Popular cosmetic company MAC is highlighting more than just facial features — they’ve been making sustainable efforts and demonstrating social responsibility in the retail sector.

More than long lasting, quality makeup, MAC runs a Back to MAC recycling program that reduces their waste and encourages consumers to bring back their empty containers in exchange for new products.

With social and environmental initiatives they’ve created, this brand of makeup has made attempts to find a better shade of green in an industry where beauty produces an excessive amount of waste.

A brief colourful history

Back in 1984, MAC (Makeup Artists Cosmetics) was founded in Toronto by Frank Toskan and Frank Angelo and catered to professional makeup artists.  The founders started off by creating stage makeup that would show through the bright lights of the stage and photo shoots — targeting the fashion and beauty industry.

In 1991 the Canadian makeup line made it south of the border opening its first store there in New York. While their cosmetic products were originally designed for professionals in the makeup world — soon, MAC was available to mainstream consumers worldwide.

Later, MAC was acquired by the Estée Lauder family — who took full control of the company in 1998.  Estee Lauder currently owns 27 brands including MAC, Aveda, Clinique and more.

MAC makes an effort

While the beauty industry is notorious for its waste, MAC has come up with a creative solution when it comes to recycling.

“The dozens of bottles and tubs adorning our bathroom shelves are made of increasingly scarce resources, and despite our best intentions, many of them are destined for landfills,” reports UK’s Resource.

With MAC’s Back to MAC recycling program, consumers are offered the opportunity to bring back six empties in exchange for new makeup.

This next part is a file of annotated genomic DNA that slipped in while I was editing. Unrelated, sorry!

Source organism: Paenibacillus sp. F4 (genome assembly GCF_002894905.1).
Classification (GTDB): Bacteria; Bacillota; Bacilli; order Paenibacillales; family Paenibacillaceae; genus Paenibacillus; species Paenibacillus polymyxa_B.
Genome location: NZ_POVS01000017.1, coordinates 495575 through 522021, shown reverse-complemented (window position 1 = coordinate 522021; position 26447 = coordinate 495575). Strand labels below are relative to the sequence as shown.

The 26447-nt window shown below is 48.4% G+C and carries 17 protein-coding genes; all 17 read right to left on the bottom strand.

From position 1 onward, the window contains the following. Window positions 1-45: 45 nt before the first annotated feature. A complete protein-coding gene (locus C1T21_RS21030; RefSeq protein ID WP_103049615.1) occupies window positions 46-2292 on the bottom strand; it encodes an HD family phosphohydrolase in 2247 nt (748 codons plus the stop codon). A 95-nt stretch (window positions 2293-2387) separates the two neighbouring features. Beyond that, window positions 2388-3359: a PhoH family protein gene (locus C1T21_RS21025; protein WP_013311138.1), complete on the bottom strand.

“Because we share your commitment to the environment, MAC accepts returns of its primary packaging through the Back to MAC program,” says MAC’s website.

MAC’s parent, Estée Lauder, is also paying attention to the packaging issue. They have started to make greener efforts.

“Including standardizing the post-consumer recycled content of its shipping packaging to 90 per cent, reducing the size of Clinique’s promotional cartons by 15 per cent and using 80 per cent recycled content in all its matte and satin anodized aluminum parts,” according to Resource.

Some of their stores opt for environmentally clean and energy efficient LED lighting and they’re also known for taking on certain social responsibilities like their HIV/AIDS campaign. With celebrities such as Lady Gaga, Cyndi Lauper, Nicki Minaj, RuPaul and Christina Aguilera endorsing their Viva Glam products — they’ve made sure that 100 per cent of the purchase price of that line goes to the MAC Aids Fund.

But there is some controversy

While MAC makes lists for their green efforts and though some of their products are even vegan friendly — their MAC Cruelty-Free Beauty is no longer guaranteed. Unfortunately, PETA has listed them in the “tests on animals” category in their ‘Beauty Without Bunnies’ section.

MAC’s parent company, Estée Lauder has received several boycotts due to some of their political practices.


Image credit: andrilla1